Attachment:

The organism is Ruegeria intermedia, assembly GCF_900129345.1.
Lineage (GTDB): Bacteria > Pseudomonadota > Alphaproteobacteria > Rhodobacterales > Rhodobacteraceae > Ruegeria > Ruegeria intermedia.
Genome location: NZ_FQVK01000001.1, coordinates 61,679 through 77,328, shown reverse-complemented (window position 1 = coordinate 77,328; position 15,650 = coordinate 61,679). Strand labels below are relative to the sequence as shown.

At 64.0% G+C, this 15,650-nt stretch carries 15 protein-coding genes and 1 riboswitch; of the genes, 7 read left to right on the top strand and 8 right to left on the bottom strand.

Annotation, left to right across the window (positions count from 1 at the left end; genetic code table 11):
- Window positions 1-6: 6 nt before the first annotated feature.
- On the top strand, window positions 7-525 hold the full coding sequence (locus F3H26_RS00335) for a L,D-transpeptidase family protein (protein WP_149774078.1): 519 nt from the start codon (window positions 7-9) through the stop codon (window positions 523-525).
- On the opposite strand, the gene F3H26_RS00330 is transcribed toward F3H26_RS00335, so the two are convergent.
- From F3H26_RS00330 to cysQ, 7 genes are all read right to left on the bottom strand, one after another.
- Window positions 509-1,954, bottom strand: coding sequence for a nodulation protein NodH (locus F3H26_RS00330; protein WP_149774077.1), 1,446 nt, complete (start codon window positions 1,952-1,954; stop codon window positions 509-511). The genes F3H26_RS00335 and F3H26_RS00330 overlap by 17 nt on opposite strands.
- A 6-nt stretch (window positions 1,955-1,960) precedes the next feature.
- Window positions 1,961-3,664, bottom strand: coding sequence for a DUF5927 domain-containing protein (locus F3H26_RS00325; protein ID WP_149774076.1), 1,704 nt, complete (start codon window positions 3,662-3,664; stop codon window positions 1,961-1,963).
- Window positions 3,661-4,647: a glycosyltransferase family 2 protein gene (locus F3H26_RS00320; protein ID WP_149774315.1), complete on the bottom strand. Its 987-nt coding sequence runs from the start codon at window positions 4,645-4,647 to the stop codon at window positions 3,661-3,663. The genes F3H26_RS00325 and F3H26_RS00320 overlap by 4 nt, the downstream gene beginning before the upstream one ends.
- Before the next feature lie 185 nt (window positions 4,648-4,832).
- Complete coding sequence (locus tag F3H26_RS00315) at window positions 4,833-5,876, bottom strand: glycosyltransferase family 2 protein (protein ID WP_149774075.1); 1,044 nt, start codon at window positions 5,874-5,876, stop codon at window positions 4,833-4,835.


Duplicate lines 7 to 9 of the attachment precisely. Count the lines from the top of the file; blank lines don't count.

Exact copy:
- On the top strand, window positions 7-525 hold the full coding sequence (locus F3H26_RS00335) for a L,D-transpeptidase family protein (protein WP_149774078.1): 519 nt from the start codon (window positions 7-9) through the stop codon (window positions 523-525).
- On the opposite strand, the gene F3H26_RS00330 is transcribed toward F3H26_RS00335, so the two are convergent.
- From F3H26_RS00330 to cysQ, 7 genes are all read right to left on the bottom strand, one after another.